HW #14.35b


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Shannon Han 2B
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Joined: Fri Sep 26, 2014 2:02 pm

HW #14.35b

Postby Shannon Han 2B » Mon Feb 16, 2015 2:21 pm

I'm confused on 35b, where the question asks to find the time it takes for the concentration of SO2Cl2 to decrease to 10% of its initial concentration. Why does the solutions manual just do ln10, and when I solved ln10/k like they did, I got 0.000819 minutes, not 819 minutes. Could someone help explain this?

Neil DSilva 1L
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Joined: Fri Sep 26, 2014 2:02 pm

Re: HW #14.35b

Postby Neil DSilva 1L » Mon Feb 16, 2015 5:39 pm

The ln10 comes from a modified version of the first-order half-life equation. Instead of using ln2 (which equals 0.693, the number we see in the half-life equation) which comes from the following analysis:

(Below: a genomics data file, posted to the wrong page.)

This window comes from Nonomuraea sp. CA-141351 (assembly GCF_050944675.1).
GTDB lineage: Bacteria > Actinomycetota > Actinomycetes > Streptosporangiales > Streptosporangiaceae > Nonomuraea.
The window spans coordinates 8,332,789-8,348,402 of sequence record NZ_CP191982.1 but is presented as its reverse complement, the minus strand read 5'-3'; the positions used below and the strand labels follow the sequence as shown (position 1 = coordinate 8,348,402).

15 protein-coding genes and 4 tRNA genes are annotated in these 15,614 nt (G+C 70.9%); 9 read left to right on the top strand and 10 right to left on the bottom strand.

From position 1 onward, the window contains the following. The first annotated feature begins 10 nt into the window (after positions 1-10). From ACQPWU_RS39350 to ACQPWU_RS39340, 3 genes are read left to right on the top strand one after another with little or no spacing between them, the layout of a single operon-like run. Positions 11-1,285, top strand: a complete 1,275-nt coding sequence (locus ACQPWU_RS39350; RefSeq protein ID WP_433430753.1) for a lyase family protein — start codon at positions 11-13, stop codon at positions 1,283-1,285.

,
the solutions manual is finding the time it takes the concentration to decrease to 10% (aka finding the "tenth-life") using the following steps:
.

Hopefully that helps you understand that portion. As for your calculations, you might have inputted the numbers incorrectly. When I do the calculations, I get and when you divide that by k (), you should get 819 minutes. How did you input your data?

Sonia Kumar 2A
Posts: 6
Joined: Fri Sep 26, 2014 2:02 pm

Re: HW #14.35b

Postby Sonia Kumar 2A » Thu Feb 19, 2015 12:06 pm

If you were also confused on the ln 10, I was originally confused on why it was ln 10 and not ln(.1) and then I noticed that by dividing the negative it flipped the fraction.

Chem_Mod
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Re: HW #14.35b

Postby Chem_Mod » Thu Feb 19, 2015 1:24 pm

Neil is correct. From the 1st order integrated rate law, if we want to find the time to drop from [A] to [A]/n, eg. the "n-th life"

ln([A]/n) = -kt + ln[A]
ln(1/n) = -kt
ln(n) / k = t

Then the n-th life is just ln(n)/k. So the half life is ln2/k, the tenth life is ln10/k, etc.


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